Water may be one of the most important issues to check on when buying property in Lake County. How is it provided?

  1. Well
  2. Pulled from the lake, river or stream,
  3. Private or Mutual Shared,
  4. Municipal.
  5. Is water available without power generation? Is it gravity fed, Hand Pumped, or Generator Operated?

Well Water

You may consider hiring a well or pump company to help you investigate questions about well water and water pulled from a lake, river or other body of water.

  1. How many wells are there?
  2. Where are the well/s located?
  3. Is the well abandoned or dried up?
  4. Is the well for Agriculture purposes only?
  5. Was it installed with a permit?
  6. Was it certified by the County Environmental Health Dept?
  7. Has there been past tests at the source or from within the house?
  8. Does the well dry up during the hot months.
  9. What is the flow rate in gallons per minute (GPM).  This is very important to know if your planning on doing a lot of irrigating.
  10. What is in the water? Note: some areas in the county have hot water and heavy concentrations of iron or boron.
  11. Is the water potable? If not can it be treated?
  12. Does the water have an odor?
  13. Well tests quantity should include:
  • Capacity vs Expected use. How many users, household vs Ag use.
  • History:  Output Summer vs Winter. What was worst case history?
  • Was water ever trucked in?

14. Pump inspection:

  • Casing
  • Plumbing
  • Pump itself
  • Electrical.
  • Storage Tanks.
  • Filtration
  • Routine maintenance and typical maintenance costs.

Private or Mutual or Shared Water:

  1. Where is it from?
  2. How many wells and are there storage tanks,
  3. Are there recorded easements
  4. Are they tested.
  5. History of repairs, adequacy.
  6. Any special assessments for upgrades?
  7. Who maintains and manages it?
  8. If water is provided through an Home Owners Association (HOA) is it recorded and how are decisions made?
  9. Are there financials and reserves available?
  10. What is the remaining life of the equipment?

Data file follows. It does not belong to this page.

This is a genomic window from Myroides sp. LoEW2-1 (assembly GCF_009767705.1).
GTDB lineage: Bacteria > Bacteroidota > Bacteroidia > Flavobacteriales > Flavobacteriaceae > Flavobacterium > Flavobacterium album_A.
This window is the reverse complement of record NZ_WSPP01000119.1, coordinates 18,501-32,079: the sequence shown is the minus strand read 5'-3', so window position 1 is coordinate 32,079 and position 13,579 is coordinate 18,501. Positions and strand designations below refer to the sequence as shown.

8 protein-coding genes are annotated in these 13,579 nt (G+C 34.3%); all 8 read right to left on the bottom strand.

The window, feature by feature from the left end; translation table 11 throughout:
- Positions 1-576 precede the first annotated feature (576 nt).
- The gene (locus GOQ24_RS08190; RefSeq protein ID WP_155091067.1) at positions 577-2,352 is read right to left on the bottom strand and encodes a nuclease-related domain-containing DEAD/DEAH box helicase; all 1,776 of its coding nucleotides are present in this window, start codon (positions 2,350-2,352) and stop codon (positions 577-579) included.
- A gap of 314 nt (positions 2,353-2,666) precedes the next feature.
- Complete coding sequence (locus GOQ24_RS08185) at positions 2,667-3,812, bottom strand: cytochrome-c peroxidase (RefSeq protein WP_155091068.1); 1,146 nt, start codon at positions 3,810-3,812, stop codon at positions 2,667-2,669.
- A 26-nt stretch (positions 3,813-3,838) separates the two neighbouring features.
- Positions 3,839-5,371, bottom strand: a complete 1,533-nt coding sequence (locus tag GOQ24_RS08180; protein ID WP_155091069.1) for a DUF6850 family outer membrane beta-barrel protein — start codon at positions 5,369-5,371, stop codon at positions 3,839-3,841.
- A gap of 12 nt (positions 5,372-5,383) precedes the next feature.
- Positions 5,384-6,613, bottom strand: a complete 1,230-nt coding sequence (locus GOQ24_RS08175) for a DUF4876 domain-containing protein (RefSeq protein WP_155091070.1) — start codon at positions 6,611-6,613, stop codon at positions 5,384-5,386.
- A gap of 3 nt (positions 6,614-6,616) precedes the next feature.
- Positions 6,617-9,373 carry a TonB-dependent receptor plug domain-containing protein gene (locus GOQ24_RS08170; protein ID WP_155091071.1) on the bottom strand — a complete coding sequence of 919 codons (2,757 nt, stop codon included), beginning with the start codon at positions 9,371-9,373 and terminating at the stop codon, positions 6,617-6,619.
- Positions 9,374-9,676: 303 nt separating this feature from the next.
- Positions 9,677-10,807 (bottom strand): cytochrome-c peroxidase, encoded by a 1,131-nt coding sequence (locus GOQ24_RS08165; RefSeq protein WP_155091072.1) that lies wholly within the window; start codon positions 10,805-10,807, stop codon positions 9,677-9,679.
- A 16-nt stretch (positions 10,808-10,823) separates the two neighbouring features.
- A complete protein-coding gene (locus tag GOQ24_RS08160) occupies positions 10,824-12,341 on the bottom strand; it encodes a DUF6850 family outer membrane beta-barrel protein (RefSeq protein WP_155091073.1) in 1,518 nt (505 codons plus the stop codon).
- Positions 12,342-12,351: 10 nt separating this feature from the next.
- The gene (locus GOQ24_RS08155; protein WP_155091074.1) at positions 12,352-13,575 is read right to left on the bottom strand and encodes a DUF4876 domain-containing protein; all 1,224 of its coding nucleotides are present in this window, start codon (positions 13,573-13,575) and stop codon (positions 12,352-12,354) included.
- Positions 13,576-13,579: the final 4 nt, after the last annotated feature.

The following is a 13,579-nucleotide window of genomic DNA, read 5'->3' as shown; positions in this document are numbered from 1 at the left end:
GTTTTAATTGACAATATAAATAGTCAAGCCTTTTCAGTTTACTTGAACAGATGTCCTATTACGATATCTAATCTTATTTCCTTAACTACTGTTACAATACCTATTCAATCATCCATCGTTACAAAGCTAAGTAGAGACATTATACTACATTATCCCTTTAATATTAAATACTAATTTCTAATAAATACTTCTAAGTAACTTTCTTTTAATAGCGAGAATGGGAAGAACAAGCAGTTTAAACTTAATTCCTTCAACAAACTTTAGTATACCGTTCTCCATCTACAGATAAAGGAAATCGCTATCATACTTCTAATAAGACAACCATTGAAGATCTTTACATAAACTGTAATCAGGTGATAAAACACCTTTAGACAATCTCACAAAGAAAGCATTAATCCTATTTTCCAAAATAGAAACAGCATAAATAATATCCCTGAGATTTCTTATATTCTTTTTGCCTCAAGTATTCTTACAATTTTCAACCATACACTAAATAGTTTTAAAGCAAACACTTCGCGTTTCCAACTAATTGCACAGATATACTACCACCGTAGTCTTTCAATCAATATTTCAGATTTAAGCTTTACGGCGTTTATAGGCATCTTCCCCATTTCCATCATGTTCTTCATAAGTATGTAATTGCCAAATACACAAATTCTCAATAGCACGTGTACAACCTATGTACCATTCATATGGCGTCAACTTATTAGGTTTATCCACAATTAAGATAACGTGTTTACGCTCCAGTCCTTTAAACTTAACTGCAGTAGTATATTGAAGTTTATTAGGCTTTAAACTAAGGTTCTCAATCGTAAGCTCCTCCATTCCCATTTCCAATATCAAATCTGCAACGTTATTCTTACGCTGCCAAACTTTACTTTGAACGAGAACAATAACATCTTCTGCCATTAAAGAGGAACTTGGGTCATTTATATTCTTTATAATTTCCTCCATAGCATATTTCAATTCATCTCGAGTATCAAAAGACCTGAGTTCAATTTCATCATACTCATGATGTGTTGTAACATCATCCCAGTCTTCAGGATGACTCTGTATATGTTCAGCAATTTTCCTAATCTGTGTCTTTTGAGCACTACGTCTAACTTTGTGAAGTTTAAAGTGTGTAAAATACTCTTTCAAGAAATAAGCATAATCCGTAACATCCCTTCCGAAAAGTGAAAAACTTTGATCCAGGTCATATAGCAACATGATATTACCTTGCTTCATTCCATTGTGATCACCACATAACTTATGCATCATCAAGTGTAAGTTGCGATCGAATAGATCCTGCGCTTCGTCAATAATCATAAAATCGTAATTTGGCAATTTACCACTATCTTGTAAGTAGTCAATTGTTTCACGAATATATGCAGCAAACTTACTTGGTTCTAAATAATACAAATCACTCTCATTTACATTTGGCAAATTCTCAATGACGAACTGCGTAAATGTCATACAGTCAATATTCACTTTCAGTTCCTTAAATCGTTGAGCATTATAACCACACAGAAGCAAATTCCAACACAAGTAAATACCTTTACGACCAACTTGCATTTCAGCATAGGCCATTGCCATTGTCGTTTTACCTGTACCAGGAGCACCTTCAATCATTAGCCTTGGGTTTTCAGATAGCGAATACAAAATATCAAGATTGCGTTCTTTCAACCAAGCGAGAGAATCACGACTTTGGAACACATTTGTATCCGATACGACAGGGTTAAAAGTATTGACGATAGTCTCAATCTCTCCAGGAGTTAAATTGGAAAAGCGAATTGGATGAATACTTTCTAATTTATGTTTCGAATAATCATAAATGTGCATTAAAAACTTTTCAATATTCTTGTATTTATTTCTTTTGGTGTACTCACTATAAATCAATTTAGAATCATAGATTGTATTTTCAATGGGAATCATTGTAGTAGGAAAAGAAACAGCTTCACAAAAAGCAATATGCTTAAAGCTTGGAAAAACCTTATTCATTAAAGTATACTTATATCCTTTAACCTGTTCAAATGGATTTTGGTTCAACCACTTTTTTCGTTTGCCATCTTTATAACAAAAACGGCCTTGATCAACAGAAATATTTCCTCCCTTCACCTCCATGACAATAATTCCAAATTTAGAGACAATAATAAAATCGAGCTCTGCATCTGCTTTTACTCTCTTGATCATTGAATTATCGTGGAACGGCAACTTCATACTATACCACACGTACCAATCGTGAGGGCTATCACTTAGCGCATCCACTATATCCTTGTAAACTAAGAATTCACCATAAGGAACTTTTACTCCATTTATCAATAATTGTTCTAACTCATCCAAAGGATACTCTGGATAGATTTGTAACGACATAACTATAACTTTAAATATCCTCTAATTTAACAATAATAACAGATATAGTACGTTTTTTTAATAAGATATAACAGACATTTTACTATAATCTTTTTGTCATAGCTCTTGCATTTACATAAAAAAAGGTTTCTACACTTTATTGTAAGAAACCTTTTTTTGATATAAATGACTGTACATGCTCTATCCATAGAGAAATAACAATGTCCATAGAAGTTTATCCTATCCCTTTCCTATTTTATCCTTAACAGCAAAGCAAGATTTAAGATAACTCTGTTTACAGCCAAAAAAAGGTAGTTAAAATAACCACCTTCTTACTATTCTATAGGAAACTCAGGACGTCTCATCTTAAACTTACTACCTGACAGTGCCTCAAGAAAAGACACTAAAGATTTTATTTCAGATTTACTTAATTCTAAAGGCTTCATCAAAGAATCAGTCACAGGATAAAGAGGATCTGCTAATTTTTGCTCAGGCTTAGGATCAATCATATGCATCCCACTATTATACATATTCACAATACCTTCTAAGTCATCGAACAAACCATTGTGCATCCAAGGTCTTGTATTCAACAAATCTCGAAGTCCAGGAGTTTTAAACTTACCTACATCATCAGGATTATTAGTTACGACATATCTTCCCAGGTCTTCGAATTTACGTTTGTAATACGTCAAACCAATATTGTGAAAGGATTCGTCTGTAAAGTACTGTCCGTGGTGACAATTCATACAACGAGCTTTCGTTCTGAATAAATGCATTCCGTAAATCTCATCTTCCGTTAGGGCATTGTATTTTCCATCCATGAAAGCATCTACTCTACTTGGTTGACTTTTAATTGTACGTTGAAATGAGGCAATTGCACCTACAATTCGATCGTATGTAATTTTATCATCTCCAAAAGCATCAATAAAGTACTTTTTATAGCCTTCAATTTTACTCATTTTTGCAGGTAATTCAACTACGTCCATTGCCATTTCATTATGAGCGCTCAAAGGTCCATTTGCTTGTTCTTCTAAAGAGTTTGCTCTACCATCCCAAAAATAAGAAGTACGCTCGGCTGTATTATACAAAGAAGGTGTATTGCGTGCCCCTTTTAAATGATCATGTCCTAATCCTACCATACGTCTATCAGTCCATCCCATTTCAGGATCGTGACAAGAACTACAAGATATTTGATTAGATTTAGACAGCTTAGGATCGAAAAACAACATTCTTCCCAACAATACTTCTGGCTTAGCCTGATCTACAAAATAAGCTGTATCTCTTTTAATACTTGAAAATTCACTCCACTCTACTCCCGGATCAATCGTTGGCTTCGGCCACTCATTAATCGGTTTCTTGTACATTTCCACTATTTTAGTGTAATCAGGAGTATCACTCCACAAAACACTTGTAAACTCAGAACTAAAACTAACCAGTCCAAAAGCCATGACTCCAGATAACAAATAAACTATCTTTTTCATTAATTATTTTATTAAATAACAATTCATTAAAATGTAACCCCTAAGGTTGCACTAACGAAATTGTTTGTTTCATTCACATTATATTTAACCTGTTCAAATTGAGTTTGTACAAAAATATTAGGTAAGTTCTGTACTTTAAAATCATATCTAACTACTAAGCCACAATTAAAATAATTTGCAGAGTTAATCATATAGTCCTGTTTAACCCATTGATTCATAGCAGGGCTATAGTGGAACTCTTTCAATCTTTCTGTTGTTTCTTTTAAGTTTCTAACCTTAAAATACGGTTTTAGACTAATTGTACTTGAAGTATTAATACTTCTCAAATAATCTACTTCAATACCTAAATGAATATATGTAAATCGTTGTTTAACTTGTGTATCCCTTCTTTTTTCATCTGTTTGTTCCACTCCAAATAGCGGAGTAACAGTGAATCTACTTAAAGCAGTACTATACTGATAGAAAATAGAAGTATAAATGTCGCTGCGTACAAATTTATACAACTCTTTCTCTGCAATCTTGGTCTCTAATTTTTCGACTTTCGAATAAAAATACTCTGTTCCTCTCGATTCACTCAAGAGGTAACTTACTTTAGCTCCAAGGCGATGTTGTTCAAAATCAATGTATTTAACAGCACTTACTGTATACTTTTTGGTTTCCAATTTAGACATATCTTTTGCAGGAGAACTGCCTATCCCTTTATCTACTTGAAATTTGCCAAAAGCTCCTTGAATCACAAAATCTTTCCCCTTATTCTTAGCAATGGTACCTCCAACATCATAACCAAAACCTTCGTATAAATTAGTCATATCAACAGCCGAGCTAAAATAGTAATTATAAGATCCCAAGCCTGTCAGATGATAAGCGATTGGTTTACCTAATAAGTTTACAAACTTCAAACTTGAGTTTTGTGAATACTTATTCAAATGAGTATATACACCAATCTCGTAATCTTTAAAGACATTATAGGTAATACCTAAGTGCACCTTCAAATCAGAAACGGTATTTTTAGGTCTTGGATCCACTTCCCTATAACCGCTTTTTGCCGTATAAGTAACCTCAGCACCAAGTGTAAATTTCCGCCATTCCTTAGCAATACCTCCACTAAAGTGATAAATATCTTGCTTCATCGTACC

11. Are there any pending system upgrades
  12. Are there any moratoriums or cease and desist orders from the county or state to connect to the system.  This is very important to know if you’re purchasing vacant land.

Septic and Sewer:

Seems appropriate to save this part at the tail end.  Septic systems may seem a bit intimidating for folks who are use to having a sewer system.  Many properties in Lake County are on septic systems. The bottom line is you need to know if the property is connected to a sewer system or does it have or need a septic system.  If not then you need to know what it will cost to connect to a sewer system or the cost to install a septic system and know what kind of septic system is permitted by the County to be installed.   Resources for help with this include the Lake County Department of Environmental health, Lake County Special Districts, and local septic companies that install and inspect septic systems. If the property has a septic systems then I highly recommend that buyers get a septic inspection.  You need to know what type of septic systems it is what capacity it has, how well it functions and if it needs repair.  There are engineered septic systems being used in Lake County and most of these systems will need routine maintenance since they have mechanical and electrical components.

Contacts and Resources:

  • Any items in the preliminary report contact the Title Officer.
  • County Community Development and Planning:  707-263-2221
  • Special Districts:  Water and Sewer:  707-263-0119
  • Lake County Environmental Health Dept:  707-263-1164
  • County Public Works: 707-263-2341
  • If property is within an HOA contact the HOA.
  • City of Lakeport   707-263-5613
  • City of Clearlake  707-994-8201